The final calculation will be slightly sensitive to this distance, so I went ahead and determined the corresponding position of the ball over a range of two foot intervals between 88 and 92 foot distant from the sideline. The plot below (Exhibit E) shows a top down projection of the ball’s position relative to the goal line over the range of possible values. Due to the near perpendicular viewing angle from just off the goal line, the error contribution from this uncertainty is quite small (.3 inches per foot of error) and yet this is the largest source of potential error. Any imprecision in establishing camera position is largely cancelled by adjusting angles to precisely overlay grid line positions within the frame. I won’t bury you with an avalanche of error sensitivity equations; suffice it to say that I am confident that the final estimate of ball position relative to the goal line is accurate to within half an inch.
Based on the best estimate of distance from the sideline (center ball), the results sadly report that Toussaint is holding the ball 2.5 inches short of the goal line with his knee clearly down. So, technically, the officials got the call right. Did the replay official have irrefutable evidence to overturn the call? Of course not! The ball was just inches from the goal line and he did not have the resources to make a definitive determination.
The play was so close that it was not humanly possible for an official on the field to make the call with complete certainty. The difference between touchdown and being down short of the goal line was a matter of inches and hundredths of a second. While the determination was ultimately correct, I think we can also safely claim that the replay official overstepped his authority by reversing the call on the field, based on the “irrefutable evidence” criterion and the limited technology available to him.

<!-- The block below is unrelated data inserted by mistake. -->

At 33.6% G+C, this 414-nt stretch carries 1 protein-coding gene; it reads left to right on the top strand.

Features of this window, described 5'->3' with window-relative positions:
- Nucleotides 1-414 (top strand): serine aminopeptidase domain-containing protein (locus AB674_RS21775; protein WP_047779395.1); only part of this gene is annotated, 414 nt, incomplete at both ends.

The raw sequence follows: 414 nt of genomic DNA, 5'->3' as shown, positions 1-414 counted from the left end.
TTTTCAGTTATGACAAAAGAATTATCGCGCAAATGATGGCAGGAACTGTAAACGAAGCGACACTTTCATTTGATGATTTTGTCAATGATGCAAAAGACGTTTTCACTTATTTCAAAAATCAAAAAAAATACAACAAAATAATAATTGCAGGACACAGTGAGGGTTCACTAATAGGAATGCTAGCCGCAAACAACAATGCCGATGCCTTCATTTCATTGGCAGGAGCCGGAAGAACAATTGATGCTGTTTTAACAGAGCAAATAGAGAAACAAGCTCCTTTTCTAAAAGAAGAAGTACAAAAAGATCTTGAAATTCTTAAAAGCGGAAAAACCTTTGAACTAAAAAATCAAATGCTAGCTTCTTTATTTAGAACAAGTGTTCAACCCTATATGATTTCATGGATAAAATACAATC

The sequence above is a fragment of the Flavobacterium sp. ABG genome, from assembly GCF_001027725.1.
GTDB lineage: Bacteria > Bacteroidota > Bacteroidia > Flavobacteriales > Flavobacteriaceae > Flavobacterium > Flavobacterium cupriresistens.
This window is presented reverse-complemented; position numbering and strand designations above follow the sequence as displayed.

But my real point in all of this is to call attention to the fact that making an accurate determination is possible and current technology could accomplish this in real time, using techniques very similar to those employed to superimpose the first down line over the playing field, or track pitch trajectories in a baseball game. There is no need to put sensors in the ball or anything like that and accuracy within a fraction of an inch can be achieved. Higher frame rates and faster shutter speeds (super slow motion) improve the accuracy further.Multiple camera angles help as well. Cameras already have sensors to report their positions and orientations. I am calling on companies like SportVision that do enhanced sports graphics to develop the software to provide accurate ball positioning information to the fans and, dare I say, to the replay officials so that in the future, key plays like this can be accurately adjudicated.
The key point in this is the subtle move from keepinng the call on the field, unless unquestioned video evidence to now using video evidence alone(it seems) to make the final call. Wonder how the refs feel about this change?
Why did you only chose to use the camera that appears to be on or very near the one yard line. Shouldn't you also use the camera that was in the end zone to help prove your conclusion since it will give you a look that obviously appears to be a touchdown and may change your conclusion? This happened right in front of me and I was in row 8. Even the Ohio fans behind me thought it was a TD and were shocked when the call got overturned.
For one thing, I could not get any kind of accurate position information on the west sideline camera. I believe it was a mobile crane camera, but it does not appear clearly in the reverse angle, so I could only guess where it was filming from. Without more accurate placement data, the accuracy of the results would have been less. Also the zoom factor was lower and the ball is less visible, so it was a much less useful angle.
The end zone camera with Toussaint running toward it wouldn't help you determine the distance he had to the goal line. What would have helped validate his conclusion is if we knew the position of the camera on the other end of the goal line.
Oh. My. Word.
So who actually killed Kennedy?
A few things:
1. Why don't they just put a camera on the goal line? If that guy's standing a couple feet to his right, none of this is even a question because the camera angle is set up for these calls.
2. I'd love to see a real-time system built to do this kind of thing. Sounds like a lot of fun to put together.
3. Again. Oh. My. Good to get some of closure.
Ive always wondered myself why they couldn't set up a goal line gamera, it would just mean moving over the equipment by a foot. Another thing the networks don't do is sync up their videos and play multiple angles simultaneously. That way you could get a good view of when someone is down, and where the ball was at that time, assuming both were not clearly visible in the same shot.